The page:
NAPLES, Fla. — Lydia Ko began her quest for the largest prize in women’s golf history by hitting a tree and making bogey on a par 5. The rest of Thursday in the CME Group Tour Championship couldn’t have gone better.
Ko responded with eight birdies, including four in a row late in the round at Tiburon Golf Club, that sent her to a 7-under 65 and a one-shot lead in the LPGA Tour season finale.
So much is at stake this week, even beyond the $2 million prize to the winner.
Ko has a one-point lead in the race for LPGA Tour player of the year. She would appear to be a lock to win the Vare Trophy for the lowest-scoring average. Both are worth a point in her bid to qualify for the LPGA Hall of Fame.
“If I’m holding the trophy, holding all the trophies or no trophy ... I just want to have a good week,” Ko said. “These opportunities don’t come along very often. I want to try to grab it when it’s there.”
It’s all right in front of Ko, who has two wins in what she considers her most consistent year on the LPGA Tour.
And right behind are plenty of challengers.
Danielle Kang and Pajaree Anannarukarn of Thailand were at 66, Gemma Dryburgh of Scotland and Hyo Joo Kim of South Korea were at 67 and the group at 68 included Nelly Korda and Brooke Henderson.
Korda missed four months earlier this year because of surgery for a blood clot in her left arm. She finally is back to full strength, and her victory last week up the coast at Pelican Golf Club allowed her to return to No. 1 in the women’s world ranking.
Henderson had to withdraw last week with back pain, and the Canadian wasn’t even sure she would be able to play. But she made an adjustment in her swing, and it allowed her to get around Tiburon with a respectable 68.
Henderson has an outside shot at player of the year, though she would have to win and have Ko and Minjee Lee finish third or worse.
Lee, who already has set an LPGA Tour record with $3.7 million in earnings this season, opened with a 71. Atthaya Thitikul of Thailand, the 19-year-old who reached No. 1 in the world until Korda took it back, had a 73.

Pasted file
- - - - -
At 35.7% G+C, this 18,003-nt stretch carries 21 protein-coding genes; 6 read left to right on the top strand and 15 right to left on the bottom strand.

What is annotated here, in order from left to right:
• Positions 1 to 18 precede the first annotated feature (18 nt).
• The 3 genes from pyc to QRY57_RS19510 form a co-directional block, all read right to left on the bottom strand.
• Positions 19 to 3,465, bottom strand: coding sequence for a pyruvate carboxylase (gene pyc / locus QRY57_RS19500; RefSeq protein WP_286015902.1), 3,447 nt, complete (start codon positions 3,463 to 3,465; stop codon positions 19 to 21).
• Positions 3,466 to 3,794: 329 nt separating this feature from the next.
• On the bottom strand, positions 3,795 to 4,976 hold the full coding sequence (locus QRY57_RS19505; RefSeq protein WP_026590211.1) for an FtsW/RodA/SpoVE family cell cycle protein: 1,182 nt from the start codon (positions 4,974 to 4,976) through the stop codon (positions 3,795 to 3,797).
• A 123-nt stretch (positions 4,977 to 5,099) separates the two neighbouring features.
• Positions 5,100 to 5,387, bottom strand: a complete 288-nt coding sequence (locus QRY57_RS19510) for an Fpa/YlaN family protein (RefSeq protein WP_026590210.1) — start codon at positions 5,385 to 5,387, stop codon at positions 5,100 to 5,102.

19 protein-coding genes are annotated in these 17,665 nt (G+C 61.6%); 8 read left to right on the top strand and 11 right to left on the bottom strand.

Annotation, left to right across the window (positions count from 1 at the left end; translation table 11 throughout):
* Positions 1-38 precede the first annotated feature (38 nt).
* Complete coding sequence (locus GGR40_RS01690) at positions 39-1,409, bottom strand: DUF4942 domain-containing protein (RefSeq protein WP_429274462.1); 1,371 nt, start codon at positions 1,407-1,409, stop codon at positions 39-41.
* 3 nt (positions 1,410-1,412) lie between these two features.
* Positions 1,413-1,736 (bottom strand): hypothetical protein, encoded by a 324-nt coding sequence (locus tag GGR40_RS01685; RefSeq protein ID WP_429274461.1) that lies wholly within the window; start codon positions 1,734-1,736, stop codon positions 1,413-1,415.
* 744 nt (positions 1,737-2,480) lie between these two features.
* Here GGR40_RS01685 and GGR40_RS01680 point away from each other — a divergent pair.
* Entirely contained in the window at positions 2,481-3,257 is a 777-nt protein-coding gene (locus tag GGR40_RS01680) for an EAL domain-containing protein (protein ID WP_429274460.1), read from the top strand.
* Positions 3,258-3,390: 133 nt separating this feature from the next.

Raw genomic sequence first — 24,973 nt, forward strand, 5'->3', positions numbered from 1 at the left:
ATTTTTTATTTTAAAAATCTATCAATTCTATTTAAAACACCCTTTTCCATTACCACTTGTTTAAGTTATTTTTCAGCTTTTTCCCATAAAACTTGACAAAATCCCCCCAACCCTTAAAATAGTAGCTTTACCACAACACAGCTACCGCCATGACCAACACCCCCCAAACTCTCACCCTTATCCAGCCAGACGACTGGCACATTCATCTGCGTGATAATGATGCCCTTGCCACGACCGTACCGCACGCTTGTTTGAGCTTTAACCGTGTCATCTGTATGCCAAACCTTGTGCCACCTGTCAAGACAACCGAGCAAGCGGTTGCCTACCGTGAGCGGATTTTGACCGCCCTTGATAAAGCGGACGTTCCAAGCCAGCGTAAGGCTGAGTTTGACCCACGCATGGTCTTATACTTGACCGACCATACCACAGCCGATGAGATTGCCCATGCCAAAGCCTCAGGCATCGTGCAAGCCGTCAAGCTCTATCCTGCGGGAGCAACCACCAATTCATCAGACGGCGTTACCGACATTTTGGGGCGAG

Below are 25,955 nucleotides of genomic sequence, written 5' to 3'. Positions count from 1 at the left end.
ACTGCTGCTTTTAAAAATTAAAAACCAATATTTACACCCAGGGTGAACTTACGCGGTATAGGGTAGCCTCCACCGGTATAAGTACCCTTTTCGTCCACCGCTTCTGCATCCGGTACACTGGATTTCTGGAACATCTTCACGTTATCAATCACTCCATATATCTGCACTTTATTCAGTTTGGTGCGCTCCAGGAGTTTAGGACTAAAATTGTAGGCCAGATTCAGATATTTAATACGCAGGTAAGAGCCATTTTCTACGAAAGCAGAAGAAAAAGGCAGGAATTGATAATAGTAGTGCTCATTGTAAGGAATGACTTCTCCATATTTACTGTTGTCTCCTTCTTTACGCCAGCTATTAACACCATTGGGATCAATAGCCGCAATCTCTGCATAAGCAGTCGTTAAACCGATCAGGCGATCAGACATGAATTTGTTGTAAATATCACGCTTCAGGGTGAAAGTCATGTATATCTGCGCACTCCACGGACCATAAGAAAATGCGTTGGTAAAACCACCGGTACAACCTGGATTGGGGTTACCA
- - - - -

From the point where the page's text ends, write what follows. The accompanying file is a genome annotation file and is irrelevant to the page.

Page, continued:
Ko could only laugh at her start of the tournament by hitting a tree.
“It’s almost like I had two tee shots,” he said. “Even though I bogeyed a par 5, I knew plenty of holes were going to play downwind. I tried not to get too frustrated. The first four holes into the wind are a beast. I knew if I could hang on and be patient, there would be a lot of opportunities.
“I was able to grab a lot of them on the back nine.”
And that started with a par. She was quick on a chip from just off the 13th green and watched it run some 12 feet by the hole. Ko made the par putt, and she was off and running, making four straight birdies. It helped that two were par 5s.
Korda gave up an easy birdie chance on the par-5 17th when she drove it so long she had only 159 yards left. But she came up well short and failed to get up-and-down. That was a product of what she referred to as getting fooled too often by the end.
Korda had a chance at all the awards last year until Jin Young Ko beat her, making it the third straight year the South Korean star had won at Tiburon.
Making it four in a row will be difficult. Jin Young Ko opened with a 72 as she continues to deal with an ailing left wrist.